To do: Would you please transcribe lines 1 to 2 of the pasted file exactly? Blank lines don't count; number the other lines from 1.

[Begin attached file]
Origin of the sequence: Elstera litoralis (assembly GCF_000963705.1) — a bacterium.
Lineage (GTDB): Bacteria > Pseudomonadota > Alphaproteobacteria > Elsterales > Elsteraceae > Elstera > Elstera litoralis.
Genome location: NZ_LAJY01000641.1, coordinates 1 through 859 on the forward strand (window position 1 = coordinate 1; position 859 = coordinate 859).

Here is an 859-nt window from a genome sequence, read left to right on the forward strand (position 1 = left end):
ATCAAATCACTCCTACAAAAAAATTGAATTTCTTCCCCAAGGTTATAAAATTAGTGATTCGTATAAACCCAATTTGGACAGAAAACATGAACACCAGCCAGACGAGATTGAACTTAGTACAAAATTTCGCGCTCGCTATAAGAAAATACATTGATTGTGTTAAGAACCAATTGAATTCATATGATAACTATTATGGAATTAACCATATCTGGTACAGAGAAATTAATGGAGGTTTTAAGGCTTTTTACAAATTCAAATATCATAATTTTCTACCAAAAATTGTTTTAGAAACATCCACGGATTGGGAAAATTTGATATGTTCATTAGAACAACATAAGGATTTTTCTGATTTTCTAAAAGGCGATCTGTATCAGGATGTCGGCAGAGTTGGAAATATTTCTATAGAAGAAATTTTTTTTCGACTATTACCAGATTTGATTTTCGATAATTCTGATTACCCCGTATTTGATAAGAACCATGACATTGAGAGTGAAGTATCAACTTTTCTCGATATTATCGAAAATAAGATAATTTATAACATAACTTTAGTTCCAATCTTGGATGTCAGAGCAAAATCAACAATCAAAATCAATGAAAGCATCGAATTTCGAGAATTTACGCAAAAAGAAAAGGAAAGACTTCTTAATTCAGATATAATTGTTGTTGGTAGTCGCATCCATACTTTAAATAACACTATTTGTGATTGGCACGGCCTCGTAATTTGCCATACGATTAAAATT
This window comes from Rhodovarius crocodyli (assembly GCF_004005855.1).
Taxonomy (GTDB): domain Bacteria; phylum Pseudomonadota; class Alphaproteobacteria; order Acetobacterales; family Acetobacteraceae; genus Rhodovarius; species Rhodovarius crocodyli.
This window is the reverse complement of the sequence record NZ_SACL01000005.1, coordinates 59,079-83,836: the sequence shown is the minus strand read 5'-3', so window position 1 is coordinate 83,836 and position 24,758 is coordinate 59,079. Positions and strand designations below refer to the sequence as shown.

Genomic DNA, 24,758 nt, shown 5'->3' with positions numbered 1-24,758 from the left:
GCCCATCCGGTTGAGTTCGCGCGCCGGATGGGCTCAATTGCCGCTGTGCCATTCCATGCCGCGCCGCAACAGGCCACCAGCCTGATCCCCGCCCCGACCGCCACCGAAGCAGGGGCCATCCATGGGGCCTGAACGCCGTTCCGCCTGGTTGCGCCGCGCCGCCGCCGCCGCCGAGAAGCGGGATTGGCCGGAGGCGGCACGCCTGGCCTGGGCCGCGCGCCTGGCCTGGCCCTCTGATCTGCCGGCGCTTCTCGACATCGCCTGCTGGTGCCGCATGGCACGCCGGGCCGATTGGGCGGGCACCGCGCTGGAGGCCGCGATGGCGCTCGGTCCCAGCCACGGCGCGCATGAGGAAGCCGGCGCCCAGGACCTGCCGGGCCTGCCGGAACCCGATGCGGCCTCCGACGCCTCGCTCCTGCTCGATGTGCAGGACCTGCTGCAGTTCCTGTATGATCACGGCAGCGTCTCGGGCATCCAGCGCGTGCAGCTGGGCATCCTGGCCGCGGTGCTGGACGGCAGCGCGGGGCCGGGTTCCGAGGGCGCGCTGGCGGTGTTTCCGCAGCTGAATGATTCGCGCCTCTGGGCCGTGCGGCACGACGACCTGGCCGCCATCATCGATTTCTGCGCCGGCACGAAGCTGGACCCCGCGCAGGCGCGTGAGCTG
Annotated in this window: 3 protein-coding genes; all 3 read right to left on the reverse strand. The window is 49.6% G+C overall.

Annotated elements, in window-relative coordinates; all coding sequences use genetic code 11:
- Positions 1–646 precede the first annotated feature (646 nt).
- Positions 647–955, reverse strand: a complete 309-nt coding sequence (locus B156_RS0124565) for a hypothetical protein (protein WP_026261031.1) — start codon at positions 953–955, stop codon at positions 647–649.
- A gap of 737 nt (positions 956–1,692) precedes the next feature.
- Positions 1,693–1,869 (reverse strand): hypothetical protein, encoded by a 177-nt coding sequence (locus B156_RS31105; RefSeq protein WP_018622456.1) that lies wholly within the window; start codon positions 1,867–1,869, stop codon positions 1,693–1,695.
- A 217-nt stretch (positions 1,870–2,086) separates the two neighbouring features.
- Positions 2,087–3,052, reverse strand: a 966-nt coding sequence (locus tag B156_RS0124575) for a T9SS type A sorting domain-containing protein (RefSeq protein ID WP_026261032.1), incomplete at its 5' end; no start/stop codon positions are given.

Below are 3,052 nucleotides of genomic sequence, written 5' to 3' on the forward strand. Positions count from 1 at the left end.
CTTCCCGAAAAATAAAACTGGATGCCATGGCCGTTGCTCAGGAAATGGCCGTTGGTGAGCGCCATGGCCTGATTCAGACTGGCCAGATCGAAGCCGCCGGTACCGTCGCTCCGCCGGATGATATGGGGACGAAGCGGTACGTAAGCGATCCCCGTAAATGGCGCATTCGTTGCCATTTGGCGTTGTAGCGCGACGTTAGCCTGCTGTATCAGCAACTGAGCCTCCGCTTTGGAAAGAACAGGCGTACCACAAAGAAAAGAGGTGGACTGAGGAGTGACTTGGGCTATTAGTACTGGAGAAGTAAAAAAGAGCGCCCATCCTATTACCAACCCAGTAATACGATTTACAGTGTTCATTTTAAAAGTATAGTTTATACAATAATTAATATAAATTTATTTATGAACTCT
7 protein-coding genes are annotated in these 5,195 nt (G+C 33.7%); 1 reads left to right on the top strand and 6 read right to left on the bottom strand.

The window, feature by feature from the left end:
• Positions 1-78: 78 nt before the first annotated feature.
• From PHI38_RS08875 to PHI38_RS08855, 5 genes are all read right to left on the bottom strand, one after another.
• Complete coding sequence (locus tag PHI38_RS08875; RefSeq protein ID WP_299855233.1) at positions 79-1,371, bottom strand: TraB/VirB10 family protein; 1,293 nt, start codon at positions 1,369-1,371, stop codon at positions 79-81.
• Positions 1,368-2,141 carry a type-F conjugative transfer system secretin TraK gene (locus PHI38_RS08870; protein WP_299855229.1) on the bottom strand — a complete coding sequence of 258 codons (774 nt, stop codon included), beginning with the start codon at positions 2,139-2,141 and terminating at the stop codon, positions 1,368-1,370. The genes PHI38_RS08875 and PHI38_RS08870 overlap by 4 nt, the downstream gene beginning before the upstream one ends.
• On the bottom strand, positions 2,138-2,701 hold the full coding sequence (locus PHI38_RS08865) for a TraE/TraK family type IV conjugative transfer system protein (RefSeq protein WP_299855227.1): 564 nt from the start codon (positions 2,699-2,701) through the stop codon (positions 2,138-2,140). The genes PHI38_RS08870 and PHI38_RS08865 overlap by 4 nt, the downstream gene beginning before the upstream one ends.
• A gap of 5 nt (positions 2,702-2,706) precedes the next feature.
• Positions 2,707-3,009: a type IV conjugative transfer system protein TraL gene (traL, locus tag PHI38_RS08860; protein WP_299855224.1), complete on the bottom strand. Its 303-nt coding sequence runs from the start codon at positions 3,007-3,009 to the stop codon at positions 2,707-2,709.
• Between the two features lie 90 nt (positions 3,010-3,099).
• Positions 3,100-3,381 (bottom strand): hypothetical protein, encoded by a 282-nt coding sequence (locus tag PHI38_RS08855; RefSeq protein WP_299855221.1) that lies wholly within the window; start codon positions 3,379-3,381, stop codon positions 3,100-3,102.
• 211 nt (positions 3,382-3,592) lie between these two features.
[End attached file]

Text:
Origin of the sequence: Elstera litoralis (assembly GCF_000963705.1) — a bacterium.
Lineage (GTDB): Bacteria > Pseudomonadota > Alphaproteobacteria > Elsterales > Elsteraceae > Elstera > Elstera litoralis.